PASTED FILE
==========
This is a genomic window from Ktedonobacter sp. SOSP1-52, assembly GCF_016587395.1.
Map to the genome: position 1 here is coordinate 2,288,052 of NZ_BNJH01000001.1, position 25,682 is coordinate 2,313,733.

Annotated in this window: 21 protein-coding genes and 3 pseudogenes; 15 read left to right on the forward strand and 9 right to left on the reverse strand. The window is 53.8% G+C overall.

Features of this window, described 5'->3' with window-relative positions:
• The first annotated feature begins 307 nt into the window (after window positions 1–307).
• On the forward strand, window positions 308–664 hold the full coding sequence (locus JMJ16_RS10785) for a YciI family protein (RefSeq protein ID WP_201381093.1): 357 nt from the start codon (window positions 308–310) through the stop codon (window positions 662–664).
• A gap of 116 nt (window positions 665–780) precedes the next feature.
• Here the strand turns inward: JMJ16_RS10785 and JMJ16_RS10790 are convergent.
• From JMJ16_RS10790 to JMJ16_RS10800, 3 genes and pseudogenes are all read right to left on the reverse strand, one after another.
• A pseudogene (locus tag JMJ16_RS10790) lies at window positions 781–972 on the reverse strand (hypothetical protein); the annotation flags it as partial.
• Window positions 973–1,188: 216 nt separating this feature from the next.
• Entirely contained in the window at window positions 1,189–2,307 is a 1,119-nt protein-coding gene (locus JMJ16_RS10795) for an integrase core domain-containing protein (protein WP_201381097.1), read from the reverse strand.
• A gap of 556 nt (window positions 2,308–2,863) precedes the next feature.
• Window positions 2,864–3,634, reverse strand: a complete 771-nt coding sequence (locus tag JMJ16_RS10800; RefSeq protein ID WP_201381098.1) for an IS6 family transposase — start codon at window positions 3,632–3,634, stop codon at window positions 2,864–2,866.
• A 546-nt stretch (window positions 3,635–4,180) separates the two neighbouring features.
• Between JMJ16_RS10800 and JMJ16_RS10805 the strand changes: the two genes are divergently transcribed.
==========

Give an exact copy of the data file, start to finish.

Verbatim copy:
This is a genomic window from Ktedonobacter sp. SOSP1-52, assembly GCF_016587395.1.
Map to the genome: position 1 here is coordinate 2,288,052 of NZ_BNJH01000001.1, position 25,682 is coordinate 2,313,733.

Annotated in this window: 21 protein-coding genes and 3 pseudogenes; 15 read left to right on the forward strand and 9 right to left on the reverse strand. The window is 53.8% G+C overall.

Features of this window, described 5'->3' with window-relative positions:
• The first annotated feature begins 307 nt into the window (after window positions 1–307).
• On the forward strand, window positions 308–664 hold the full coding sequence (locus JMJ16_RS10785) for a YciI family protein (RefSeq protein ID WP_201381093.1): 357 nt from the start codon (window positions 308–310) through the stop codon (window positions 662–664).
• A gap of 116 nt (window positions 665–780) precedes the next feature.
• Here the strand turns inward: JMJ16_RS10785 and JMJ16_RS10790 are convergent.
• From JMJ16_RS10790 to JMJ16_RS10800, 3 genes and pseudogenes are all read right to left on the reverse strand, one after another.
• A pseudogene (locus tag JMJ16_RS10790) lies at window positions 781–972 on the reverse strand (hypothetical protein); the annotation flags it as partial.
• Window positions 973–1,188: 216 nt separating this feature from the next.
• Entirely contained in the window at window positions 1,189–2,307 is a 1,119-nt protein-coding gene (locus JMJ16_RS10795) for an integrase core domain-containing protein (protein WP_201381097.1), read from the reverse strand.
• A gap of 556 nt (window positions 2,308–2,863) precedes the next feature.
• Window positions 2,864–3,634, reverse strand: a complete 771-nt coding sequence (locus tag JMJ16_RS10800; RefSeq protein ID WP_201381098.1) for an IS6 family transposase — start codon at window positions 3,632–3,634, stop codon at window positions 2,864–2,866.
• A 546-nt stretch (window positions 3,635–4,180) separates the two neighbouring features.
• Between JMJ16_RS10800 and JMJ16_RS10805 the strand changes: the two genes are divergently transcribed.